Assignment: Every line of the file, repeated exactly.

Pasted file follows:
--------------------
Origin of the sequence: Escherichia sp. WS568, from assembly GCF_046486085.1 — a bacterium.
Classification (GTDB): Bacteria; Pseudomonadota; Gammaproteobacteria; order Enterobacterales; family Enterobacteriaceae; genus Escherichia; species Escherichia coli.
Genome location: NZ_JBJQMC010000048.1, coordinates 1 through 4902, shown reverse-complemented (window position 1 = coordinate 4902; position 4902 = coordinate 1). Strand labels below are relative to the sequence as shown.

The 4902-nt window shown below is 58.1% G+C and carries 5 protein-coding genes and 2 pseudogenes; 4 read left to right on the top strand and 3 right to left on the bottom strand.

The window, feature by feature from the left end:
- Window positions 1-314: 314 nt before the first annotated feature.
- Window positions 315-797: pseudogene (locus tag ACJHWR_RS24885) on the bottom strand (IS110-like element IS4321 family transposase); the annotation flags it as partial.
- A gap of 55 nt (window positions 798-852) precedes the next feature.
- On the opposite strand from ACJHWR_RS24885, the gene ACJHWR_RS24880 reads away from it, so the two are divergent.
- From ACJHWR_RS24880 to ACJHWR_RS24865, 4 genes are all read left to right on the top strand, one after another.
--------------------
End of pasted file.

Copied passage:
Origin of the sequence: Escherichia sp. WS568, from assembly GCF_046486085.1 — a bacterium.
Classification (GTDB): Bacteria; Pseudomonadota; Gammaproteobacteria; order Enterobacterales; family Enterobacteriaceae; genus Escherichia; species Escherichia coli.
Genome location: NZ_JBJQMC010000048.1, coordinates 1 through 4902, shown reverse-complemented (window position 1 = coordinate 4902; position 4902 = coordinate 1). Strand labels below are relative to the sequence as shown.

The 4902-nt window shown below is 58.1% G+C and carries 5 protein-coding genes and 2 pseudogenes; 4 read left to right on the top strand and 3 right to left on the bottom strand.

The window, feature by feature from the left end:
- Window positions 1-314: 314 nt before the first annotated feature.
- Window positions 315-797: pseudogene (locus tag ACJHWR_RS24885) on the bottom strand (IS110-like element IS4321 family transposase); the annotation flags it as partial.
- A gap of 55 nt (window positions 798-852) precedes the next feature.
- On the opposite strand from ACJHWR_RS24885, the gene ACJHWR_RS24880 reads away from it, so the two are divergent.
- From ACJHWR_RS24880 to ACJHWR_RS24865, 4 genes are all read left to right on the top strand, one after another.